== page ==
Perspective is an interesting thing. One minute you think you know something, and then the next, the lens shifts and you see things completely differently.
I recently went on a mission trip to Haiti. This wasn’t my first time in the country, but each visit shows me something new…mostly new things to be thankful for! There’s nothing like unbelievable nationwide poverty to set your thinking straight! I was also reminded of the warmth and generosity of the Haitian people, and humbled that even though we were there to serve and provide for them, they too prayed over and encouraged us.
This time, however, I was able to see the most beautiful home in the world.
We have been sponsoring a little boy for the past couple of years. Gawendy was only 2 1/2 when we began, and when I visited Haiti in January 2015, he showed clear signs of malnutrition: lethargy; pale, red hair; skinny little arms and legs. Part of our sponsorship was to provide him with regular food, clothing and shoes, as well as access to the medical and dental clinic on the mission grounds. He was also enrolled in the preschool and would be automatically admitted to the school once he turned 5.
I was able to visit their home that January. He and his mother, along with six siblings and an elderly grandmother, lived in a single-room shack on the side of a mountain, and it was made of whatever materials they could find…random pieces of corrugated metal, tarps, scrap wood and mud. The floor was dirt. There was a simple wooden door and no windows. His mother, widowed when she was pregnant with him, shared a tiny twin bed with broken box spring and no mattress. The rest of the children, ranging from 2 to 17, shared another twin bed. Cooking was done outside over a fire pit (when there was food) and there was no plumbing or bathroom. Water was collected daily at a tap down at the base of the mountain. It was unthinkable that anyone, let alone 9 people, could live in such a tiny, unstable, unsecure home.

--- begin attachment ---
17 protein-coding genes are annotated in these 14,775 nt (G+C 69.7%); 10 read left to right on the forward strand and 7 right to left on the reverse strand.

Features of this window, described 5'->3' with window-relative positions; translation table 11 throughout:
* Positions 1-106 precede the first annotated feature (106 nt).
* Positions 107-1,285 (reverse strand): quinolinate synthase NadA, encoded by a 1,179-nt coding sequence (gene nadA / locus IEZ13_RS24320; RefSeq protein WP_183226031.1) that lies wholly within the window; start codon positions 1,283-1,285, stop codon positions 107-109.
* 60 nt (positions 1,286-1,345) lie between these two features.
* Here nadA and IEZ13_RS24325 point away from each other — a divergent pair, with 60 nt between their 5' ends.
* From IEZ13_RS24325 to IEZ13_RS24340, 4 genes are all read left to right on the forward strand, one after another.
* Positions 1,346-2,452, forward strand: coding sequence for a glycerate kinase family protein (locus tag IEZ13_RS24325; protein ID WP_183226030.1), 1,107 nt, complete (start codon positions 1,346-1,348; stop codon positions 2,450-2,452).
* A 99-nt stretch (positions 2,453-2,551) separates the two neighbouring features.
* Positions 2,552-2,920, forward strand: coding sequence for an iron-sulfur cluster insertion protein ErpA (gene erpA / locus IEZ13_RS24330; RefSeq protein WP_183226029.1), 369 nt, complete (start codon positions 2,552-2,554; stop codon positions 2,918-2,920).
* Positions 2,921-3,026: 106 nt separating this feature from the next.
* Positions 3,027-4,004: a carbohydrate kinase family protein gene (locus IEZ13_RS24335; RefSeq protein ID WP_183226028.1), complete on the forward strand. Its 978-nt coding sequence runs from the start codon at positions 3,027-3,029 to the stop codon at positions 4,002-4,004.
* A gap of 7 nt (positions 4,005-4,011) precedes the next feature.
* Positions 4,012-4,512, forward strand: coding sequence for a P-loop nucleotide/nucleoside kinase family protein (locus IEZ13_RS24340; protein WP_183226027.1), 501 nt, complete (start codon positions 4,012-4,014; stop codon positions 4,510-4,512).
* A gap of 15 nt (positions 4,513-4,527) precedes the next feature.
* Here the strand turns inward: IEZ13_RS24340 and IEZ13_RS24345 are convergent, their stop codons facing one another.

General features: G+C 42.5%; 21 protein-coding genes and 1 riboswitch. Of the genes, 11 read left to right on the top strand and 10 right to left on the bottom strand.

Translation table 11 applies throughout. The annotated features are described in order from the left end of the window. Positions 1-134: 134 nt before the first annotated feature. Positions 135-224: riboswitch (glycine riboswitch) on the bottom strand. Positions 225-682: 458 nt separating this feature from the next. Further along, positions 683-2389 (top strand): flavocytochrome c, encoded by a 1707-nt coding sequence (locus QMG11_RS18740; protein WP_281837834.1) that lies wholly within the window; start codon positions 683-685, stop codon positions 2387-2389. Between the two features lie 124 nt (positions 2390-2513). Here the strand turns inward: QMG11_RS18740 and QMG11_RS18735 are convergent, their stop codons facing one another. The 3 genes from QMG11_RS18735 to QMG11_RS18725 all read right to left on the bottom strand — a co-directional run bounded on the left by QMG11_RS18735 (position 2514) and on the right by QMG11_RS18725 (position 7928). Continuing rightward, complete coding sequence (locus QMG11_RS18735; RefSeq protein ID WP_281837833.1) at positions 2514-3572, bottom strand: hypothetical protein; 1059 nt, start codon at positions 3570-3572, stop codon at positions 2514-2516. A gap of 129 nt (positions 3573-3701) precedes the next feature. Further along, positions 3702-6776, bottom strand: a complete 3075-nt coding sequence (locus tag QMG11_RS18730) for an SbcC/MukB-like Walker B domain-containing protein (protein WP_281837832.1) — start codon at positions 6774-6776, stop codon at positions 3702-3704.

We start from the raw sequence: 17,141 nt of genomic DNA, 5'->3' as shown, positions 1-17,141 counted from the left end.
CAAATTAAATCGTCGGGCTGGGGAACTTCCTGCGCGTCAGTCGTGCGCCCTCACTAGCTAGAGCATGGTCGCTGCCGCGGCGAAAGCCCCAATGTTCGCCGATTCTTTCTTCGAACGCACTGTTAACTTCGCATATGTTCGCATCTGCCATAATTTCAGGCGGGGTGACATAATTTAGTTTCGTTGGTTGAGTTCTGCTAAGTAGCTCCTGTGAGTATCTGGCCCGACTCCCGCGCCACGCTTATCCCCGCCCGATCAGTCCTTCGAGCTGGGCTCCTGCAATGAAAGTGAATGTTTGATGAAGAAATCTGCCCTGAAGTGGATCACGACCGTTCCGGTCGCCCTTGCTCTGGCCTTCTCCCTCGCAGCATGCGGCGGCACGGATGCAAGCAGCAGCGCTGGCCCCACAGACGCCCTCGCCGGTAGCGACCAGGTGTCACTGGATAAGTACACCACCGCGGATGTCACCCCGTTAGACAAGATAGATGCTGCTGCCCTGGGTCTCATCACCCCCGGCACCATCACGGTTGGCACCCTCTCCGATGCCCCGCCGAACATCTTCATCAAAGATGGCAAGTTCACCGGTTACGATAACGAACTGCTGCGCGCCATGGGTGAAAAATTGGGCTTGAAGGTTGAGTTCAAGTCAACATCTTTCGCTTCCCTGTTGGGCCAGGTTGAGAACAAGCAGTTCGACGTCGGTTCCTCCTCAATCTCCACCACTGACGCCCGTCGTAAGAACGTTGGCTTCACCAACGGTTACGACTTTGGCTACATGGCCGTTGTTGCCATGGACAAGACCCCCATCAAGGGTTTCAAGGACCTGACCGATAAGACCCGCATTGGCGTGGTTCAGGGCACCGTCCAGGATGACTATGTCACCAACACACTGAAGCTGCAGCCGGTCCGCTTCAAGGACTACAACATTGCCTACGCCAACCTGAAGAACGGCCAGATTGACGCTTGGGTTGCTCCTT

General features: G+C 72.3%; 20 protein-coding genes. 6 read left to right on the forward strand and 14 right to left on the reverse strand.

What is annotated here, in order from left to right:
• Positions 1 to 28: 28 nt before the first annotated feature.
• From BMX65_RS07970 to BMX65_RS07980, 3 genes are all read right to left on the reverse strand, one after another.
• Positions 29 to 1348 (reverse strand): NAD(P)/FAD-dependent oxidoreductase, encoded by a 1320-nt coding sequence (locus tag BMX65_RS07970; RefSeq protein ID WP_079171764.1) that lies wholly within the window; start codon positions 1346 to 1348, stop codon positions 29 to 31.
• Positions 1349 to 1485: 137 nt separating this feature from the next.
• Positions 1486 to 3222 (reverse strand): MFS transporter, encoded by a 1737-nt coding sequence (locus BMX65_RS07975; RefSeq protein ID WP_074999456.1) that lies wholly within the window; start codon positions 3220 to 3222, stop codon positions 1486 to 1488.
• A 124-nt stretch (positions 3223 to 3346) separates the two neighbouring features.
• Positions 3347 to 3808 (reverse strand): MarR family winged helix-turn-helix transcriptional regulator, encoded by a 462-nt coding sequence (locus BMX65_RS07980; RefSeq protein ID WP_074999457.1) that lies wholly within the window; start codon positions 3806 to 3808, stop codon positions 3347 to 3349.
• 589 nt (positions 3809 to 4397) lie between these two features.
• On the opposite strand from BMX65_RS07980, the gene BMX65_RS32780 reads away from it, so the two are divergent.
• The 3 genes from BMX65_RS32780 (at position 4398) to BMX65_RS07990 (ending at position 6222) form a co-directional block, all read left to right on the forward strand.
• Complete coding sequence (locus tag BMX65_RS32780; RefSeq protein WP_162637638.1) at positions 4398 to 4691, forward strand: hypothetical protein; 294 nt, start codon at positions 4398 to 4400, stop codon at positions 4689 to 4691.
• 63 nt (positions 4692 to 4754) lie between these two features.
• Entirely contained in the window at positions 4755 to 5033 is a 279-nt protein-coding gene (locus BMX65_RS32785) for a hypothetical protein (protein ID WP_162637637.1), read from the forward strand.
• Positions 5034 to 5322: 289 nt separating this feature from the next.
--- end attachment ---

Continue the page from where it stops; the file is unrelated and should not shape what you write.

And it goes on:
That following summer, we were able to provide the funds to build Gawendy and his family a home. For less than $5,000, sponsors can have a two-room concrete block home that is structurally sound against hurricanes and earthquakes (not one of these homes fell during the big earthquake of 2010!) and secure against the threat of theft.
I’ve been to many new homes and have seen some amazing architecture and interior design. Nothing…and I mean nothing…was as beautiful as this home or the smiles of those who lived in it. They were so proud, and had clearly swept the two rooms clean and had even been able to get a full bed that was in good shape! A simple white curtain hung in the back door where Gawendy, his mother, sisters and a new little baby sister stood and smiled broadly.
This home meant safety. This home meant security. This house meant provision from God. And, oddly enough, in that culture, it also meant an elevation of status which also helps in their daily struggles!
Of all the homes that I’ve been a part of, I’m blessed the most to have been a part of this one. Renovating a kitchen or updating furniture is great, and even sometimes functionally needed. But this family’s life was changed. And so was mine.